About the book:
In the annals of mankind, philosophers have offered wisdom about the purpose of life and man’s place in the universe, whereas poets explore the nuances of life itself. The role of the poet is to illuminate experience. The poet sings of his love for freedom, and in turn, he is indebted to the soldier, who is the protector of freedom. Kàkos left Greece, his homeland, where philosophy and poetry have thrived for 4000 years to come to the new world of America, where he served as a soldier, and was blessed by all three of the special attributes of poetry. Kàkos’ bloodline of Greek wisdom and lyricism became infused with the tradition of haiku, a poetic form that originated in China prior to the age of Confucius, and eventually arrived in Japan. The Japanese poets loved haiku poetry, and had the honor of bringing this literary form to a higher level, circa the 11th century. Haiku did not arrive in Europe until the 1830s, and it came to America in the 1880s. The elegant attenuation of haiku deeply inspired Kàkos, who found it reminiscent of the Greek saying that “a thought-provoking poem is worth more than a thousand pictures.” Kàkos’ 401 Haiku Poems brings the ancient traditions of Greece and Japan together to create a unique aesthetic, emotional, and spiritual experience.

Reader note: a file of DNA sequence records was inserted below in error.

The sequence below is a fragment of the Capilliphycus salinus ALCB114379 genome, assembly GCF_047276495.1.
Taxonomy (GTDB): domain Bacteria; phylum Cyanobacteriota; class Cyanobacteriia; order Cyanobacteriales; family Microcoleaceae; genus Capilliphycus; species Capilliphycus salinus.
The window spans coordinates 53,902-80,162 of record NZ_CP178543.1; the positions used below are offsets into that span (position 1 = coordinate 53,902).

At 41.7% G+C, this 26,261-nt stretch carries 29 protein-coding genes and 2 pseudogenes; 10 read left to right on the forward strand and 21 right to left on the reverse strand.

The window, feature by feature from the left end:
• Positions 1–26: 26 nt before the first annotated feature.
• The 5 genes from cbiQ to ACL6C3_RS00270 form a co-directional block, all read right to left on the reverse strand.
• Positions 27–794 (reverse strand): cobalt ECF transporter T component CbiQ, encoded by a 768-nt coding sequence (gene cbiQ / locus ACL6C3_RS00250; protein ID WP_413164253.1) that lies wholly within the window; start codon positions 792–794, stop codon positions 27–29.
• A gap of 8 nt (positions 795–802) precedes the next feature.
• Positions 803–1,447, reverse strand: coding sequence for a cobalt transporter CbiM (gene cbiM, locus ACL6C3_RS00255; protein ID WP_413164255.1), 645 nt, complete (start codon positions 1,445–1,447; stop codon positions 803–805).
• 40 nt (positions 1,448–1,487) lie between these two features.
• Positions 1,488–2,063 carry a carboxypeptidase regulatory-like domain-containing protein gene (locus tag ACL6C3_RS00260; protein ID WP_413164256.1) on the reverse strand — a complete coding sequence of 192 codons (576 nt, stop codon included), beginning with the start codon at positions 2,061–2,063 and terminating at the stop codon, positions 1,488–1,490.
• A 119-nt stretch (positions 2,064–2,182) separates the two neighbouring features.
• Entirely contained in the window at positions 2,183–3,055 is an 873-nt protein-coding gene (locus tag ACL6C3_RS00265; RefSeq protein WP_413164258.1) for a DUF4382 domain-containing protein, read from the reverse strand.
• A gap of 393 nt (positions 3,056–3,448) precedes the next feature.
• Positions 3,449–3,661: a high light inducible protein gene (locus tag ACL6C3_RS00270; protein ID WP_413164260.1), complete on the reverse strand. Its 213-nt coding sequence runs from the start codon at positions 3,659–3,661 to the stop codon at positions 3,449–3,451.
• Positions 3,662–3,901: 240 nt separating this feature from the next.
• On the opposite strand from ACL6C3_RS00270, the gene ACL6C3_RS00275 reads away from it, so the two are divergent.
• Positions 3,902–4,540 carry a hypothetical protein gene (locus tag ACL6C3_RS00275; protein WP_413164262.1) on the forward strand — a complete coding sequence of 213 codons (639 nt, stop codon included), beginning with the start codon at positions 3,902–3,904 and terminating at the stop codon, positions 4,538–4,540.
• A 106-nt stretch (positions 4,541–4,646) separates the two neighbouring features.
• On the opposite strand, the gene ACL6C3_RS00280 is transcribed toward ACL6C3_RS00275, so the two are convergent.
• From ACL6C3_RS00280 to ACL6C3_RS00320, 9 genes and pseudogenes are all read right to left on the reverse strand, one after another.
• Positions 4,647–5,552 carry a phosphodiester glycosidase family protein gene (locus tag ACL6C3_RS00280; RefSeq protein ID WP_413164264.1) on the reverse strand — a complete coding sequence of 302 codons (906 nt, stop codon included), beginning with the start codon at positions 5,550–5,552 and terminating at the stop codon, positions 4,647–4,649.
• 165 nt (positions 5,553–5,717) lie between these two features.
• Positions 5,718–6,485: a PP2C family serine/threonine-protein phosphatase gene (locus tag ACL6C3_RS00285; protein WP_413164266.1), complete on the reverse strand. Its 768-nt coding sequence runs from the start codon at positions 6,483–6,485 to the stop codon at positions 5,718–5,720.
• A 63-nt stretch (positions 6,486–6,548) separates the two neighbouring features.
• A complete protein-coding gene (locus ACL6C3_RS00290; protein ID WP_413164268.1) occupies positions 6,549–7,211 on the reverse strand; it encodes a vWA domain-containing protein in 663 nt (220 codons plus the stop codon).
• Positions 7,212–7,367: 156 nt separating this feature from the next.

About the author:
Chris George Demopoulos, who writes under the pen name Kakós Kàkos, is a longstanding and proud resident of Southern California. A pioneer in the computer industry in the 1960s, Demopoulos later became an entrepreneur, chess player, writer, poet, and philanthropist. He is married, with three children, and is currently working on his next book.
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